Chitika Insights Windows 8 Adoption at Top U.S. UniversitiesWindows 8’s relatively tepid rate of adoption has been well documented, but with institutional contracts being a sizable portion of Microsoft’s PC business as a whole, the Chitika Insights team looked to examine how Windows 8 was faring on college campuses. Using the top 50 universities as ranked by U.S. News and World Report in 2013, Chitika Insights then re-ranked the schools by the percentage of Web traffic identified as coming from desktop computers running Windows 8 through the ISP associated with that university.

Windows 8’s relatively tepid rate of adoption has been well documented, including in this Chitika Insights article from back in December. However, with institutional contracts being a sizable portion of Microsoft’s PC business as a whole, the Chitika Insights team looked to examine how Windows 8 was faring on college campuses.

To quantify this study, we conducted an analysis of millions of desktop-based online ad impressions from February 22nd through February 28th, 2013. This timeframe was selected to avoid the potential influence of spring break or holiday weekends. Using the top 50 universities as ranked by U.S. News and World Report in 2013*, Chitika Insights then re-ranked the schools by the percentage of Web traffic identified as coming from desktop computers running Windows 8 through the ISP associated with that university. A graphical summary of the schools with the highest and lowest rates of Windows 8 adoption, along with the full list, are both located below:

Chitika Insights Windows 8 Adoption at Top U.S. Universities

 

School

Windows 8 Share of Desktop Traffic

Rice University

5.9%

Georgia Institute of Technology

5.7%

University of Washington

5.5%

Rensselaer Polytechnic Institute

4.8%

University of Illinois

4.4%

University of North Carolina at Chapel Hill

4.3%

California Institute of Technology

4.0%

Massachusetts Institute of Technology

3.8%

University of California, Irvine

3.8%

University of California, San Diego

3.7%

University of California at Berkeley

3.7%

Brandeis University

3.5%

Carnegie Mellon University

3.5%

Lehigh University

3.3%

Cornell University

3.3%

University of Texas at Austin

3.1%

University of California, Davis

3.1%

Case Western Reserve University

2.9%

The Pennsylvania State University

2.9%

Duke University

2.8%

Northwestern University

2.8%

University of Chicago

2.7%

University of Miami

2.6%

University of Michigan

2.6%

Johns Hopkins University

2.6%

Columbia University

2.5%

Boston University

2.4%

Princeton University

2.4%

University of Wisconsin Madison

2.3%

Emory University

2.3%

Stanford University

2.3%

Yale University

2.2%

Harvard University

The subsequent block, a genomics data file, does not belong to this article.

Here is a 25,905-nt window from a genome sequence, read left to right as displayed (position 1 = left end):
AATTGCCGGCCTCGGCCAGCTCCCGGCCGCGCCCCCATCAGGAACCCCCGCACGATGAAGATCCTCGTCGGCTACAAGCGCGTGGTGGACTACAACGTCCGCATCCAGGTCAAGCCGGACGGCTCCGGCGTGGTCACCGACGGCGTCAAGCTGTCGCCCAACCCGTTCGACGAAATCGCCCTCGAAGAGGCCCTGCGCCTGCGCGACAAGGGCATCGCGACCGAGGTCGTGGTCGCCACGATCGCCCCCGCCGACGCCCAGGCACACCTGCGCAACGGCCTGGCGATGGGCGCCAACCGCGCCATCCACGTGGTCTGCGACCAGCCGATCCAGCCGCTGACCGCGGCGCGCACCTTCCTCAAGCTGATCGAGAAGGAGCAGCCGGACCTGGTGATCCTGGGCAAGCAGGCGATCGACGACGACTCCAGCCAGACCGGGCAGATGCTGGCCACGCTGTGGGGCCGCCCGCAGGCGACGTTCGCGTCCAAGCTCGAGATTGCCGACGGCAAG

2.2%

College of William and Mary

2.2%

University of California, Los Angeles

2.1%

Vanderbilt University

2.1%

University of Pennsylvania

2.1%

University of Notre Dame

2.0%

Brown University

2.0%

University of Virginia

1.9%

Georgetown University

1.9%

University of Rochester

1.9%

New York University

1.8%

Washington University in St. Louis

1.7%

Dartmouth College

1.5%

University of Southern California

1.5%

Boston College

1.3%

Tufts University

1.3%

University of California, Santa Barbara

0.6%

Wake Forest University

0.2%

One notable finding is that schools in the Northeastern U.S. tend to exhibit lower rates of Windows 8 adoption. More than half of the listed schools from this region are in the bottom half of our adoption ranking. The University of California system seems to be a major adopter (with the noticeable exception being UCSB). There also is a strong presence of tech schools within the top 10 adopters.

One likely reason for the wide degree of disparity within adoption rates amongst these schools is the purchasing cycle. If a school updated some portion of their university’s PCs over the past 6-7 months, Windows 8 is more likely to have installed on the new machines. Otherwise, school PCs will be running older versions of Windows or another OS, with student PCs responsible for the lion’s share of that school’s Windows 8 Web traffic. As Windows 8’s release date was after the school year started, we expect greater adoption across campuses as universities renew their respective Microsoft license agreements and university IT departments get more comfortable with the product and its implementation.

*Note: Yeshiva University had no unique ISP, so in its place we substituted Boston University, due to its ranking as the 51st best school according to U.S. News and World Report’s list.